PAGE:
Qantas must have felt her argument or the idea of bad press was too great and (confidentially) settled with Barnard out of court. That is too bad, since I feel that Barnard was more out to make a few bucks than to really change how an airline operates. Other than putting a muzzle on every child, what could Qantas have done? If Barnard was walking on the street and a child did the same thing, what would she have done then? Sued the city that owns the street?

Thanks Chris S!

Source: Mail Online Image: Zach Liepa

Guest Blog: Birds – The Inspiration for Planes PART 2

Birds surround a British Airways Boeing 757. Photo by Adam Samu.

Birds surround a British Airways Boeing 757 in Budapest. Photo by Adam Samu.

Introduction from David: This is the continuation of my guest’s (aka my mom) blog posted last week about birds and planes:

At the beginning of the 20th Century, Man began to take over the skies. Birds had dominated for millennia, but now planes started to usurp the atmosphere.

At first it didn’t seem a problem. Man and bird managed to share the airways. However, as planes became more predominant, birds became more of a hindrance to the flight of humans.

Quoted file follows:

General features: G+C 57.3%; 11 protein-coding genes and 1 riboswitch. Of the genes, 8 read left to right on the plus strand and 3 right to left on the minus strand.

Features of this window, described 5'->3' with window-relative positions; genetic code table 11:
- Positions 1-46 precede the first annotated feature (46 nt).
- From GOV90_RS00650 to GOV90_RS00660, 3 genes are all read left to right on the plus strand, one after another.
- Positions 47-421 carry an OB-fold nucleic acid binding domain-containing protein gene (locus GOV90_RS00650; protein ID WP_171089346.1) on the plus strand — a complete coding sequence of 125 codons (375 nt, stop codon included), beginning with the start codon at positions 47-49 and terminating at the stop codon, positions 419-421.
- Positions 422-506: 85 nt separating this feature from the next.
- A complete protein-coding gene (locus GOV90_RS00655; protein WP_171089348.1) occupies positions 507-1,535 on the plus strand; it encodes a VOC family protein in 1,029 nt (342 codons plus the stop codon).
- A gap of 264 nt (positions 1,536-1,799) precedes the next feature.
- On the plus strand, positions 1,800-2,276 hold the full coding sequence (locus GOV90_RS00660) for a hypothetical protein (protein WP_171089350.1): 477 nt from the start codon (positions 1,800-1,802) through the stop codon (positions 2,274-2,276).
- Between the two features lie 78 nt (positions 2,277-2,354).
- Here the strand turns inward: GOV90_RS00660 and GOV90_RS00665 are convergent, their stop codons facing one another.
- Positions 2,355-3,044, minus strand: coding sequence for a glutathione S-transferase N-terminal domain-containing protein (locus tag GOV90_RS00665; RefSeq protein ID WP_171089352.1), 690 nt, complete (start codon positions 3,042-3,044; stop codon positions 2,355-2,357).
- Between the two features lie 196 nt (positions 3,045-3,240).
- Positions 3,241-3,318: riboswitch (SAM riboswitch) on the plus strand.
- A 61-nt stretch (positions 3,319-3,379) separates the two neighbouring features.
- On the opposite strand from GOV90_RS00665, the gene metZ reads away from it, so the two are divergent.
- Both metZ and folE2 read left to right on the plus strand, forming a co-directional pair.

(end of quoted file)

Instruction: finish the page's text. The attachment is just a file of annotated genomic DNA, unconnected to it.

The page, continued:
Collisions between birds and planes  cause damage to the planes and on rare occasions, planes are downed. According to the FAA, twenty-three people have been killed and 209 injured by bird strikes. Not huge numbers. However the financial cost has been estimated at a total of $400 million. Of course the fatality to birds has been great. Since there are 5,000 bird strikes per year and 80% are not reported,many of our avian friends are lost. They have no chance when it comes to encountering a plane! Interestingly, the first bird strike was reported in 1905 by Orville Wright!

Since birds cannot solve this problem, it is up to Man to create a way for birds and planes to share the sky. Since the majority of strikes occur below 3,000 feet and during take-offs or landings, most of the research centers around airports, both civilian and military.